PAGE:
BlackBerry To Finally Launch BB10 In The U.S. Amid Shaky Outlook

by Trefis Team
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Quick Take

  • BlackBerry to debut Z10 in the U.S. on AT&T next week
  • Other national carriers are also likely to launch BB10-based handsets soon
  • U.S. launch is crucial for BlackBerry since it has traditionally been one of its strongholds
  • However, competition from Android and iOS, both in terms of attracting customers as well as developers, means the road ahead is tough
  • BlackBerry will need to not only convert users of other platforms but also stop enterprises from jumping ship

After several weeks of delays, BlackBerry (NASDAQ:BBRY) will finally debut its new BB10 platform in the U.S next week. AT&T (NYSE:T), the second largest wireless carrier in the country, announced Monday that it will launch the long-awaited fully touch BlackBerry Z10 smartphone on March 22nd. Prospective BlackBerry buyers will be able to pre-order the Z10 more than a week ahead of launch, starting Tuesday. As for the pricing, AT&T plans to sell the device for $199 with a two-year postpaid contract. Other U.S. carriers have also expressed interest in BlackBerry’s new smartphone, with T-Mobile having started taking pre-orders for the Z10 from business customers since Monday and Verizon (NYSE:VZ) expected to launch the same in the coming months. Sprint (NYSE:S) remains the only U.S. national carrier that will not release the Z10 but is committed to selling the Q10, another BB10 handset with a Qwerty keyboard.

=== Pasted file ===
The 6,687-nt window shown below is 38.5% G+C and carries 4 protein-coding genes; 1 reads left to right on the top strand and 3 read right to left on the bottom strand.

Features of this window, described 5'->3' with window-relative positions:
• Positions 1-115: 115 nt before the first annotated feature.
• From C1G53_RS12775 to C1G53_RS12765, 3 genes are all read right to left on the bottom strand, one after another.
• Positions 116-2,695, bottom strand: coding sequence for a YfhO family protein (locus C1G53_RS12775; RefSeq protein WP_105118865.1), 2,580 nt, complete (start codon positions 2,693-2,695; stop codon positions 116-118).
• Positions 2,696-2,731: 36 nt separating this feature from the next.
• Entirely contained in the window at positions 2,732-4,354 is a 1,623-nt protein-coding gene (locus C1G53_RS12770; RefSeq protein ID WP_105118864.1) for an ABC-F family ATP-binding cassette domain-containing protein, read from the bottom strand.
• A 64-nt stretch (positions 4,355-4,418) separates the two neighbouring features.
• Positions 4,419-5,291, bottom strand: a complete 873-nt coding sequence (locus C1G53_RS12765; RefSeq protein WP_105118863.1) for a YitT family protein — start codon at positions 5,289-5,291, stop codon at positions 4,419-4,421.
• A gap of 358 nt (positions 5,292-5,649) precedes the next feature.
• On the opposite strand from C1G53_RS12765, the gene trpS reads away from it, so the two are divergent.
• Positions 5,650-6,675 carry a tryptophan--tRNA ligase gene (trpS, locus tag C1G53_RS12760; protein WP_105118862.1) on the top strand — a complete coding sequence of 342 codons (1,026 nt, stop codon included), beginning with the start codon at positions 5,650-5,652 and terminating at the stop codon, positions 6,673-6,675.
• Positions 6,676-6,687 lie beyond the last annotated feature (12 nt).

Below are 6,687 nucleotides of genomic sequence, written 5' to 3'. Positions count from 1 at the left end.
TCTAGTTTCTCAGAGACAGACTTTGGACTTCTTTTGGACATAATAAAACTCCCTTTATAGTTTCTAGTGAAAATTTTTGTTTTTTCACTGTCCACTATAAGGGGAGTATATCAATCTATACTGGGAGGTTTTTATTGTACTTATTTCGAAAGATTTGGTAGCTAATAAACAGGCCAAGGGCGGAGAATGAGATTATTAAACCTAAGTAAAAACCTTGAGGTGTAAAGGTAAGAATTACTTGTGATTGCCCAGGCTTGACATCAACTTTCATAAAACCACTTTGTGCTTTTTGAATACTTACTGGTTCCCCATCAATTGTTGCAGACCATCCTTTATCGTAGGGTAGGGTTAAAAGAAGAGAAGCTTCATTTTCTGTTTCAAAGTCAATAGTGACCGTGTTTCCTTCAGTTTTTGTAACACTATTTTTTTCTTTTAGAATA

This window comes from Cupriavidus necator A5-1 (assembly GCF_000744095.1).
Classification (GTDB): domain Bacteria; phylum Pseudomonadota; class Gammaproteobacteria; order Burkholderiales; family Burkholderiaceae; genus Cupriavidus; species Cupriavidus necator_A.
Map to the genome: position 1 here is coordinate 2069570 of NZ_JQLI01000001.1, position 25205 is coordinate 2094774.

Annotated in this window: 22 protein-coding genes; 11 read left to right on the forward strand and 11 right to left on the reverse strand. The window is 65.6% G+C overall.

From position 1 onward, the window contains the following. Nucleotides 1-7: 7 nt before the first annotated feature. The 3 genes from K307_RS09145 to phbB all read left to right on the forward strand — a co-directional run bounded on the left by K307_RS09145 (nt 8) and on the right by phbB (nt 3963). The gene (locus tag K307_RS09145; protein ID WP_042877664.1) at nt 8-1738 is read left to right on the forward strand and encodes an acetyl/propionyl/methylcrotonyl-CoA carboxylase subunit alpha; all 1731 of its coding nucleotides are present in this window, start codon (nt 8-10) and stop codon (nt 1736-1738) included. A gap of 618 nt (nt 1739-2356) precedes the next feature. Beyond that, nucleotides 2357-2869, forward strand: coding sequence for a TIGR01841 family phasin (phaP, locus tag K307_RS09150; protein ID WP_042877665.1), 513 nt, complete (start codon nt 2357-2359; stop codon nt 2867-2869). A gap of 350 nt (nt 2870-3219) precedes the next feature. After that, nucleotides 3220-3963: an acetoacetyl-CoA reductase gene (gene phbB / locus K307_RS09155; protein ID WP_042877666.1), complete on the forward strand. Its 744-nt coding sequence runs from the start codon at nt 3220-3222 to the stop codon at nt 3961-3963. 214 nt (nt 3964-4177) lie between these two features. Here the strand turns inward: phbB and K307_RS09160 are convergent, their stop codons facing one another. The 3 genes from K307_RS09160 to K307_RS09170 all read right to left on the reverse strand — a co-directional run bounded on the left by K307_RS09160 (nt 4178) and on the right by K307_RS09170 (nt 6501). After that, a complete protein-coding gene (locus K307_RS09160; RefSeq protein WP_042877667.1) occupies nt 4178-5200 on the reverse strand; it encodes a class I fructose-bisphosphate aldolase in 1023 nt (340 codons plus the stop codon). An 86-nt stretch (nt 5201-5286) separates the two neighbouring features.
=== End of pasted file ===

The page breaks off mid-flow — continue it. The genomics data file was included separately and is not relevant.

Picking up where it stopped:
The U.S. smartphone market is crucial for handset manufacturers since success here generally translates into positive consumer sentiment in other markets. The growing number of U.S. carriers announcing support for BlackBerry should increase the company’s hopes of staging a comeback in a market which it used to once dominate. However, while carrier support is a necessary prerequisite, it may not be sufficient to increase user adoption at a time when rivals Android and iOS are attracting the most developer resources and BlackBerry’s limited app availability is being seen as a serious impediment to high-end smartphone experience. The response from the initial launch markets in Canada and Britain may have been positive, according to company executives, but these are still early days and BlackBerry will need to ensure that the retail demand doesn’t fizzle out post the initial euphoria – something that could prove exceedingly tough in a market largely dominated by the iOS and Android.